The Sambas Gold Mine is a a historically layered landscape of abandoned and working mining infrastructure formed over several decades. The mine elements include a battery shed and gold retrieval plant, comprising a stamping battery (manufactured by Thompson & Co. Castlemaine), three Butchart shaking tables and a floatation system. There is also an ore crushing plant including a fine ore bin, rod mill, disused rod mill, secondary crusher, primary crusher and air compressor tanks. Mining workings in the landscape include eleven adit levels, earthworks such as mullock heaps, tailings dumps and embankments. Ruinous archaeological features and remnant machinery includes a benched platform, loading ramp, galvinsed iron water tank and battery, known as the No.7 battery, which is partially buried. The extent is 3.17 hectares, the landscape is mountainous and the estimated terrain elevation is approximately 840 metres above sea level.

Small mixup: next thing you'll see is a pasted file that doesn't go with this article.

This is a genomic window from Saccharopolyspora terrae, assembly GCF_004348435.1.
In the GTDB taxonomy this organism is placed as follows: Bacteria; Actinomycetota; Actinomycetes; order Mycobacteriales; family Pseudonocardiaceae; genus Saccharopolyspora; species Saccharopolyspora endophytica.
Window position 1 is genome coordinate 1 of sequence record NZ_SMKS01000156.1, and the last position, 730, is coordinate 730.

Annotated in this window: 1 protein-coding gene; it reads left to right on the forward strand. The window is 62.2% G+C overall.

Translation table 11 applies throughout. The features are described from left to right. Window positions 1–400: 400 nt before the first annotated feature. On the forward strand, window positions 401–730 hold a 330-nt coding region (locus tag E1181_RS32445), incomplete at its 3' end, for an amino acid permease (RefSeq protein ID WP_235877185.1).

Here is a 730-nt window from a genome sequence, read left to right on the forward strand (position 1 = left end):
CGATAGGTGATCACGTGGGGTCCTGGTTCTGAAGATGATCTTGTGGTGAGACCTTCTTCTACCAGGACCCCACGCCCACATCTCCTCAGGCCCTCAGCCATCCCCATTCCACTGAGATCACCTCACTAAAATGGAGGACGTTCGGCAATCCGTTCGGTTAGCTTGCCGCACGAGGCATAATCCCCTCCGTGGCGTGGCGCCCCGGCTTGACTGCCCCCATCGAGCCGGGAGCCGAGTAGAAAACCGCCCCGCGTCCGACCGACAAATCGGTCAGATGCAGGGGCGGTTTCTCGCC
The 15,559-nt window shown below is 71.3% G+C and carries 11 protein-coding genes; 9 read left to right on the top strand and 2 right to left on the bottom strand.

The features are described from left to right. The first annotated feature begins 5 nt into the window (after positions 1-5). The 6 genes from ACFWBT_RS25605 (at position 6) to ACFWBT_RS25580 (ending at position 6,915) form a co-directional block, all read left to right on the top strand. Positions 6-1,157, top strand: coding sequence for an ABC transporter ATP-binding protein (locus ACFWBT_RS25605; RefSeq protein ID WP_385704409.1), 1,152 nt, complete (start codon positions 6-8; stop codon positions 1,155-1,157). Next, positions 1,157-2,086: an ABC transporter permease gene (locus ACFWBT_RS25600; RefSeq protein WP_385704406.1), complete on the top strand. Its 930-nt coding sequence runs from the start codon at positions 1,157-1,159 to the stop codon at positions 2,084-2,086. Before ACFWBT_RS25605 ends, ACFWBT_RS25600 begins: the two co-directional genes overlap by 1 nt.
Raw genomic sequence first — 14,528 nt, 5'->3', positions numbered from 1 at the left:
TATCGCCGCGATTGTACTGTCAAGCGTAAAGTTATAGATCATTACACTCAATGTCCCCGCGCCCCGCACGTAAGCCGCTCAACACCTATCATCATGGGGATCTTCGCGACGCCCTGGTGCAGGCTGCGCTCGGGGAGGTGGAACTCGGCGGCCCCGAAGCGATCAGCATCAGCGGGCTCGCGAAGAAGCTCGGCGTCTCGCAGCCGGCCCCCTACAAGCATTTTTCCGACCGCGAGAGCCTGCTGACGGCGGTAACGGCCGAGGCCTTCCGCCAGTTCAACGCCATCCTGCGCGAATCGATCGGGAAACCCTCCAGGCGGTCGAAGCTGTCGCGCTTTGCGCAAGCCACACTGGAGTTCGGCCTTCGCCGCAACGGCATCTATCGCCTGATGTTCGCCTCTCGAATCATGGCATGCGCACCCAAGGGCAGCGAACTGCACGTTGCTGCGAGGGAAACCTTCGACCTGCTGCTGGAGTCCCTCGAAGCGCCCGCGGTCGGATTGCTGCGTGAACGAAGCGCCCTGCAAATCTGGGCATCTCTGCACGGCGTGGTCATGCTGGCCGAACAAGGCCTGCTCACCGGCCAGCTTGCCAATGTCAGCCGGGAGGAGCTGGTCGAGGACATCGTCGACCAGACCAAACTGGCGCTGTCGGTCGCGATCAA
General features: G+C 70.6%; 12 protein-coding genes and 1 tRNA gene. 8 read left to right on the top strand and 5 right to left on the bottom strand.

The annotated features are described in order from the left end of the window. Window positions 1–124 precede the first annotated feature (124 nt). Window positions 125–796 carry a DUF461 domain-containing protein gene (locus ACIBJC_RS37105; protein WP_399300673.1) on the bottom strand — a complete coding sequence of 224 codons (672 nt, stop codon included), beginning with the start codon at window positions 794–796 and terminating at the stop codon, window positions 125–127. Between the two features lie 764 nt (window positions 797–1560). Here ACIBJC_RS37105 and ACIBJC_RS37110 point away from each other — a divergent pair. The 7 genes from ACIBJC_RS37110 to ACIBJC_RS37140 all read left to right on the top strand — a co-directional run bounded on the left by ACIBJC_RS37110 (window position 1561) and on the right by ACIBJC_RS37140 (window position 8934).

This place is on the traditional land of Waveroo. There is no Registered Aboriginal Party for this place.
HOW IS IT SIGNIFICANT?
The Sambas Gold Mine is of historical and archaeological significance to the State of Victoria. It satisfies the following criterion for inclusion in the Victorian Heritage Register:
Importance to the course, or pattern, of Victoria's cultural history.
Possession of uncommon, rare or endangered aspects of Victoria's cultural history.
Potential to yield information that will contribute to an understanding of Victoria's cultural history.
Importance in demonstrating the principal characteristics of a class of cultural places and objects.
WHY IS IT SIGNIFICANT?
Sambas Gold Mine is significant at the State level for the following reasons:
The Sambas Gold Mine is historically significant because of it is association with gold mining in Victoria and the particular adit mining techniques evident in the Upper Ovens Goldfield and other mountainous areas of Victoria. This relatively intact palimpsest of mine workings is a rare example of a once widespread form of small scale adit gold mining carried out in the mountainous regions of the state. It now is the oldest working mine of its type in Victoria. [Criterion A]